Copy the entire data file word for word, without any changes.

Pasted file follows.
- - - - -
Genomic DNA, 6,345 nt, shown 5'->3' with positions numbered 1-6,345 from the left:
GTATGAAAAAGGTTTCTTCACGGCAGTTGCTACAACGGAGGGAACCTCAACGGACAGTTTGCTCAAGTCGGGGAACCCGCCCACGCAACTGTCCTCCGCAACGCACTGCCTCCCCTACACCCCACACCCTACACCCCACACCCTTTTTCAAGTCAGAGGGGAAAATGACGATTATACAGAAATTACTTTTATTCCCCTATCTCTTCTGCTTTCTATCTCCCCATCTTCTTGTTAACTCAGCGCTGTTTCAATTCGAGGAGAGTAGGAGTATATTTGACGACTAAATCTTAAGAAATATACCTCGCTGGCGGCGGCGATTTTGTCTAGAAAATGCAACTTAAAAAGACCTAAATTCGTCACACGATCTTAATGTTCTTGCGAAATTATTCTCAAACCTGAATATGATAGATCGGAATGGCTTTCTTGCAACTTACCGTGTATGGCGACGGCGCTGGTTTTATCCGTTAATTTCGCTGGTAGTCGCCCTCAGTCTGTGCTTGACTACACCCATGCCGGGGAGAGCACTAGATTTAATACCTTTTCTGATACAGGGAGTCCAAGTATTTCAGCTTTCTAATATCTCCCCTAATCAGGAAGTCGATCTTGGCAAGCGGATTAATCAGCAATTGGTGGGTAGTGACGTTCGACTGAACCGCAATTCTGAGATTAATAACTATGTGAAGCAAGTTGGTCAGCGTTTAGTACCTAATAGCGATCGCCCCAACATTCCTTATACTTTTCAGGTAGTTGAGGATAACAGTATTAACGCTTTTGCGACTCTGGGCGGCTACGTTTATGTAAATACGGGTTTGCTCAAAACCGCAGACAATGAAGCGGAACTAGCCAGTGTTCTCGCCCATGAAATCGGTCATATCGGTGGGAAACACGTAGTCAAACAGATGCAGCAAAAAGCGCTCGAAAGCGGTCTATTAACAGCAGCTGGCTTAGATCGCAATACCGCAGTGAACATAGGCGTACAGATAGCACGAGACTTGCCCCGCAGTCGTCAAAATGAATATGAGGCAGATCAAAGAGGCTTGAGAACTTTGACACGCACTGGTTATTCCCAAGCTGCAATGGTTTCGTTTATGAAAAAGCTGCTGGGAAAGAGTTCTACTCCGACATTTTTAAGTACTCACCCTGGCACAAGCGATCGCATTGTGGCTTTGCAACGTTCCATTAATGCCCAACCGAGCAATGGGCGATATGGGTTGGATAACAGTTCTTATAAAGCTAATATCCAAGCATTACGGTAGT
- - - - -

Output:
Genomic DNA, 6,345 nt, shown 5'->3' with positions numbered 1-6,345 from the left:
GTATGAAAAAGGTTTCTTCACGGCAGTTGCTACAACGGAGGGAACCTCAACGGACAGTTTGCTCAAGTCGGGGAACCCGCCCACGCAACTGTCCTCCGCAACGCACTGCCTCCCCTACACCCCACACCCTACACCCCACACCCTTTTTCAAGTCAGAGGGGAAAATGACGATTATACAGAAATTACTTTTATTCCCCTATCTCTTCTGCTTTCTATCTCCCCATCTTCTTGTTAACTCAGCGCTGTTTCAATTCGAGGAGAGTAGGAGTATATTTGACGACTAAATCTTAAGAAATATACCTCGCTGGCGGCGGCGATTTTGTCTAGAAAATGCAACTTAAAAAGACCTAAATTCGTCACACGATCTTAATGTTCTTGCGAAATTATTCTCAAACCTGAATATGATAGATCGGAATGGCTTTCTTGCAACTTACCGTGTATGGCGACGGCGCTGGTTTTATCCGTTAATTTCGCTGGTAGTCGCCCTCAGTCTGTGCTTGACTACACCCATGCCGGGGAGAGCACTAGATTTAATACCTTTTCTGATACAGGGAGTCCAAGTATTTCAGCTTTCTAATATCTCCCCTAATCAGGAAGTCGATCTTGGCAAGCGGATTAATCAGCAATTGGTGGGTAGTGACGTTCGACTGAACCGCAATTCTGAGATTAATAACTATGTGAAGCAAGTTGGTCAGCGTTTAGTACCTAATAGCGATCGCCCCAACATTCCTTATACTTTTCAGGTAGTTGAGGATAACAGTATTAACGCTTTTGCGACTCTGGGCGGCTACGTTTATGTAAATACGGGTTTGCTCAAAACCGCAGACAATGAAGCGGAACTAGCCAGTGTTCTCGCCCATGAAATCGGTCATATCGGTGGGAAACACGTAGTCAAACAGATGCAGCAAAAAGCGCTCGAAAGCGGTCTATTAACAGCAGCTGGCTTAGATCGCAATACCGCAGTGAACATAGGCGTACAGATAGCACGAGACTTGCCCCGCAGTCGTCAAAATGAATATGAGGCAGATCAAAGAGGCTTGAGAACTTTGACACGCACTGGTTATTCCCAAGCTGCAATGGTTTCGTTTATGAAAAAGCTGCTGGGAAAGAGTTCTACTCCGACATTTTTAAGTACTCACCCTGGCACAAGCGATCGCATTGTGGCTTTGCAACGTTCCATTAATGCCCAACCGAGCAATGGGCGATATGGGTTGGATAACAGTTCTTATAAAGCTAATATCCAAGCATTACGGTAGT